ALCHEMY IN AC­TION

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A PASSIONATELY CRAFTED TIPPLE, GIN TOPS THE RANKS OF SO­PHIS­TI­CATED SPIRITS

SA’s see­ing an ex­plo­sion of all things gin – craft dis­til­leries, bars and fes­ti­vals – mir­ror­ing the global en­thu­si­asm for the ju­niper-in­fused spirit. Lo­cally, gin ex­presses it­self in an ar­ray of flavours and colours – fyn­bos-, rooi­bos- and hon­ey­bush-in­fused, crisp cit­rus and soft orange blos­som tastes, as well as blue-hued gins that trans­mute into del­i­cate pink with a splash of tonic. “In coun­tries like the UK and the USA, gin’s been grow­ing a good 10 years longer than in SA,” ex­plains Rowan Leib­brandt, Di­rec­tor of Tru­man & Orange, a Cape Town-based pre­mium drinks com­pany that’s just launched the new Malfy Gin Orig­i­nale. “This coun­try was slow to catch onto the gin trend.” The aro­matic spirit, he be­lieves, is only be­gin­ning to have its mo­ment here.

LIQ­UID MAD­NESS

Gin’s had a rocky past. It’s been pau­perised and gen­tri­fied, as­so­ci­ated with the ruin of fam­i­lies and glo­ri­ously re­in­stated.

Ex­perts say its ear­li­est men­tion was in the 13th-cen­tury nat­u­ral his­tory work, Ja­cob van Maer­lant’s

Der Na­turen Bloeme. Ac­cord­ing to www.bel­gian­gen­ever.com, gen­ever (known as the “grand­fa­ther of gin”) has been Bel­gium’s tra­di­tional drink for over 500 years.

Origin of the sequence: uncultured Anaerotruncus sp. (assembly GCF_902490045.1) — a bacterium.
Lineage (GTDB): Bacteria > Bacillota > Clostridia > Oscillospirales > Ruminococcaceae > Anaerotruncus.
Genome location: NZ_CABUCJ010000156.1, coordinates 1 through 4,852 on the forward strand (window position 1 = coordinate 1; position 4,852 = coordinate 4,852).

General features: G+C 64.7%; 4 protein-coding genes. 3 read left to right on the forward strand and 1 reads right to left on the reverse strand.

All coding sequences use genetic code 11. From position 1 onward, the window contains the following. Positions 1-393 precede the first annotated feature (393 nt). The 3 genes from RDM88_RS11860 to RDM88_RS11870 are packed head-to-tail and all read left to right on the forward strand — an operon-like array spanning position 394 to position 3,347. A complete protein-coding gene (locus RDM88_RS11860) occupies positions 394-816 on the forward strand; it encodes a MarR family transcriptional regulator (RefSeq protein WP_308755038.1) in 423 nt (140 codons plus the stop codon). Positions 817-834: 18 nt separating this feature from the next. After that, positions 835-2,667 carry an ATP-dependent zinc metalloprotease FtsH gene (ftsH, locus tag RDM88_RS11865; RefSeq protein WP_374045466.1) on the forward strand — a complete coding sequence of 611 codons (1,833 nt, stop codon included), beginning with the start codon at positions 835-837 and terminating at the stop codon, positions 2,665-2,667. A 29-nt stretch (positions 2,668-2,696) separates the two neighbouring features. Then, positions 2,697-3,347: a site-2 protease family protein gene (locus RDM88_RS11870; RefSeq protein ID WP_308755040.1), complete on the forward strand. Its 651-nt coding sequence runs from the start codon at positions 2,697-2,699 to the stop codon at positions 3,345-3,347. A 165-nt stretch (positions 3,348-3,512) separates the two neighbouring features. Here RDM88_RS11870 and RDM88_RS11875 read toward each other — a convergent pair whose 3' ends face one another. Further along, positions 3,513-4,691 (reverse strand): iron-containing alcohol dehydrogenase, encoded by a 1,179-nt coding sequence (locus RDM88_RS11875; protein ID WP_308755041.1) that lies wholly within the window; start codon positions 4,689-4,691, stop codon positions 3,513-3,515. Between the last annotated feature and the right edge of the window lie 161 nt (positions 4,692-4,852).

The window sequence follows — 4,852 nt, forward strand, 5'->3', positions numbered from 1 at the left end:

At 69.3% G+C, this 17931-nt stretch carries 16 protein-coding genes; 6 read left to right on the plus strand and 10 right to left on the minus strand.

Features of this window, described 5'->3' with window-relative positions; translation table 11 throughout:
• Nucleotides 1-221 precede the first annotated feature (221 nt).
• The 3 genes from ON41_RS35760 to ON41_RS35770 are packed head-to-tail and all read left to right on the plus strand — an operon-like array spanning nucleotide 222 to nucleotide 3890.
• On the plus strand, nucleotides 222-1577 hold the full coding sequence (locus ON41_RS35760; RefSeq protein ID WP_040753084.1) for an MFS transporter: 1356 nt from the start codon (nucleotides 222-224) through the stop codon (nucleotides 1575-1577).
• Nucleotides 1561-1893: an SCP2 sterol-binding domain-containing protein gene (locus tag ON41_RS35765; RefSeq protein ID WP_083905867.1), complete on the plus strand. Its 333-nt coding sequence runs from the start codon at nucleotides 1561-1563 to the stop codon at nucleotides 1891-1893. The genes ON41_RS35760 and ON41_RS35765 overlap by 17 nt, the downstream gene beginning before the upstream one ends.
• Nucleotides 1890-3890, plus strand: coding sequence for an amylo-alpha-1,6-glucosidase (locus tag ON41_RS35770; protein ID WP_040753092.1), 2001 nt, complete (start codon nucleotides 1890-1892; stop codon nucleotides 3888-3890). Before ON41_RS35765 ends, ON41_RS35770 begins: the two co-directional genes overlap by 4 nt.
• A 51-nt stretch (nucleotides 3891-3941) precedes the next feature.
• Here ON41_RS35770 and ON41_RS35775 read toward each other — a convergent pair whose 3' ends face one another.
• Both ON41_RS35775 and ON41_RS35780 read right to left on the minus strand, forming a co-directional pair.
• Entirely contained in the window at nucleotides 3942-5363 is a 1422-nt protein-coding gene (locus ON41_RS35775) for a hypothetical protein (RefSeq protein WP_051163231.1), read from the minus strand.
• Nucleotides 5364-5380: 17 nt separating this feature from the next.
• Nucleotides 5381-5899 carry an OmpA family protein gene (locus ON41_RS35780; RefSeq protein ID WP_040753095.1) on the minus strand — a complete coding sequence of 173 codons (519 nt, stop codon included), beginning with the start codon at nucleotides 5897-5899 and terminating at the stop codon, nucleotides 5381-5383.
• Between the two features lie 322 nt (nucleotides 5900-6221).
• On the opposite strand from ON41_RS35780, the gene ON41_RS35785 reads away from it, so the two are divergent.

In London in 1714, Wil­liam III’S re­lax­ation of the dis­til­la­tion laws, in­dus­tri­al­i­sa­tion, over­crowd­ing and an in­crease in labour­ers’ wages, among other fac­tors, led to the poor work­ing class seek­ing refuge in cheap, crude gin. Its in­famy as “mother’s ruin” was bru­tally cap­tured by Wil­liam Hog­a­rth in Gin Lane, an illustration fea­tur­ing a drunken mother whose baby is fall­ing to its death. This “Gin Craze”, as the trend was known, came to an abrupt end with the grain short­age in 1757 and a sub­se­quent ban on dis­til­la­tion.

THE GINAISSANCE

To­day gin is a re­fined spirit hand­crafted by peren­ni­ally cool trend-set­ters around the world. There are over 50 in­de­pen­dent gin dis­tillers pro­duc­ing 75 – and count­ing! – South African gin brands.

“I don’t think there’s ever been an­other drink that’s been so un­ex­pect­edly rein­vented,” says Leib­brandt. “Whereas Gordon’s used to be the only game in town (my gran drank it!), we’ve seen an ex­plo­sion of in­ter­est­ing gins.”